Commissioner Roger Goodell said Wednesday at the league meetings in Irving, Texas, that the NFL will not make any judgments until the completion of an investigation into the New England Patriots inappropriately filming the Cincinnati Bengals sideline during Sunday's game in Cleveland.
The Patriots have acknowledged that a three-person crew producing a web series titled "Do Your Job'' didn't properly inform the Bengals of the filming. The Patriots said they turned over all the footage to the league after being confronted. New England plays at the Bengals on Sunday.
"The sole purpose of the filming was to provide an illustration of an advance scout at work on the road," the Patriots said in a statement Monday. "There was no intention of using footage for any other purpose."
The Patriots also said the production crew, which included independent contractors who shot the video, is not part of New England's football operation.
"The football team, the football staff and the coaching staff had nothing to do with what happened," coach Bill Belichick reiterated Wednesday. "Nothing. So, we have no involvement in it."
Asked if the advance scout was aware of the rules barring filming from the press box, Belichick said, "He was doing his job. That's what he was doing, he was doing his job. Like we all tried to do.
"That's what the football team, the football staff and the coaching staff did last week was try to do their job for Kansas City, and then Cincinnati, and then Buffalo next week, and that's it."
In 2007, the Patriots were fined $250,000 and lost a first-round draft pick for violating NFL rules against using video to steal signals in a scandal dubbed "Spygate.'' Belichick was also fined $500,000.
Asked if New England's side of the latest story is believable, Goodell said, "One of the things I've learned is you don't draw conclusions until you have all the information. Once we have all the information, then we draw conclusions. We're not going to draw conclusions along the way.''
Goodell said the previous incident does affect the current situation, "but I think the key things are the new information that we have. I think the issue is what information do we have from this incident?''
In other topics:
• Amid the concern and controversy over coaches challenges and video reviews of pass interference, the NFL plans a hard look at the rules adjustment instituted this season.
The change was for the 2019 season only and the 32 team owners would have to ratify it again -- on a temporary or permanent basis -- for it to be continued. Thus far, inconsistencies in how the penalties are being called and with decisions made after video reviews have plagued the system.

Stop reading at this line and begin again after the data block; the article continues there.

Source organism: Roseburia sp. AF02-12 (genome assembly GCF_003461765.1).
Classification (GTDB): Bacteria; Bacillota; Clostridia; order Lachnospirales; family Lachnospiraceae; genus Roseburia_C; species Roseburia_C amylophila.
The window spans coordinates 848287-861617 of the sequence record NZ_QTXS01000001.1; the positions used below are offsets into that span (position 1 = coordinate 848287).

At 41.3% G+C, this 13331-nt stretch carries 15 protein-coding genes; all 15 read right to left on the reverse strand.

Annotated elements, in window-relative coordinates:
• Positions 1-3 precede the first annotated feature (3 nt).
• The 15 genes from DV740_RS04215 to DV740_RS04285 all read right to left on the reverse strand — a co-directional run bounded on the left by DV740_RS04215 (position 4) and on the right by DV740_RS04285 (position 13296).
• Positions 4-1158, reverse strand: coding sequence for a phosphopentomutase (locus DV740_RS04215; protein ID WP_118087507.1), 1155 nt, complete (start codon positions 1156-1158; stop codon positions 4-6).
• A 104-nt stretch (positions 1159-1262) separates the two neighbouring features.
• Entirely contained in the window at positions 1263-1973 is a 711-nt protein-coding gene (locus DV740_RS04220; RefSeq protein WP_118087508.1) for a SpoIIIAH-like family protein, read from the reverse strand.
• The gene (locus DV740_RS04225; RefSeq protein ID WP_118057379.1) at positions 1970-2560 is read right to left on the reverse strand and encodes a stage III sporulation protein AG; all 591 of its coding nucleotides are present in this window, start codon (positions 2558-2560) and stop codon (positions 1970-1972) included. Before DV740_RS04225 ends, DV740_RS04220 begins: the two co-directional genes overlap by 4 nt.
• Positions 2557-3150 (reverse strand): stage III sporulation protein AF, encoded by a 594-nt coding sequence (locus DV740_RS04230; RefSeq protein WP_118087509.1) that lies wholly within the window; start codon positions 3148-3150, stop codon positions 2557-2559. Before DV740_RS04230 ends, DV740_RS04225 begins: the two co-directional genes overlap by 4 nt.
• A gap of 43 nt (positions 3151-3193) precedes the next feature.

"There's no question there's been angst," Rich McKay, president of the Atlanta Falcons and head of the NFL's powerful competition committee, said Wednesday at the league meetings. "I've felt the angst. I felt the angst with our team, feel the angst of others. But it's a new rule. It's a big change. It's something we haven't done before. So I don't want to prejudge what the outcome could be.''
McKay and league football operations chief Troy Vincent said the subject will be "a point of discussion'' in the offseason.
"I think from the committee's standpoint, what we typically do is we'll go back and we'll look at every single review and we will look at it from the standpoint as a committee, 'Would we have reversed that? Would we not have reversed that?' McKay said. ''After you do that, which is what we did last year with use of helmet -- I think we looked at 120 use of helmet plays. You get a good sense of, 'Can we do this better? Does this have a path to get better and more efficient and more effective and more predictable? And what are the challenges?'"
Goodell said "consistency is the number one thing we're always trying to achieve."
"And we every year have engaged in changes that have been designed to make us more consistent and better,'' Goodell said. "Obviously, the standard keeps getting higher as we add new elements. But I think what people see nowadays with technology is much greater than it was even five years ago.
"I think our officials do an outstanding job, but we always seek to improve and we will engage in that. We have engaged in that. And I promise you that will continue.''
Vincent emphasized that his job is to evaluate all officiating matters.
"My role is to gather all the information and evaluate it, myself included," he said. "What are we doing? When you look at officiating this year, there's a cloud over PI. We had, once Week 1 through 3 were in, there was a substantial amount of holding penalties that caused the penalty count to spike.
"We'll look at everything. I'll provide all of the data with how the committee comes in in February, this is where we are, from a people standpoint, a process standpoint, here's how we fared among crews, among refs. That is something that we do each and every year.
"But my role is to evaluate and inform the committee, inform the commissioner, this is the state of officiating. We'll come up with the best outcome from what's best for the game."
• Goodell said owners discussed the ongoing negotiations for a new labor agreement for about an hour but didn't have much else to report. The collective bargaining agreement expires in March 2021.
"I know that we've committed to work hard and to try to keep the issues at the table and try to see if we can reach an agreement,'' Goodell said.
The Associated Press contributed to this report.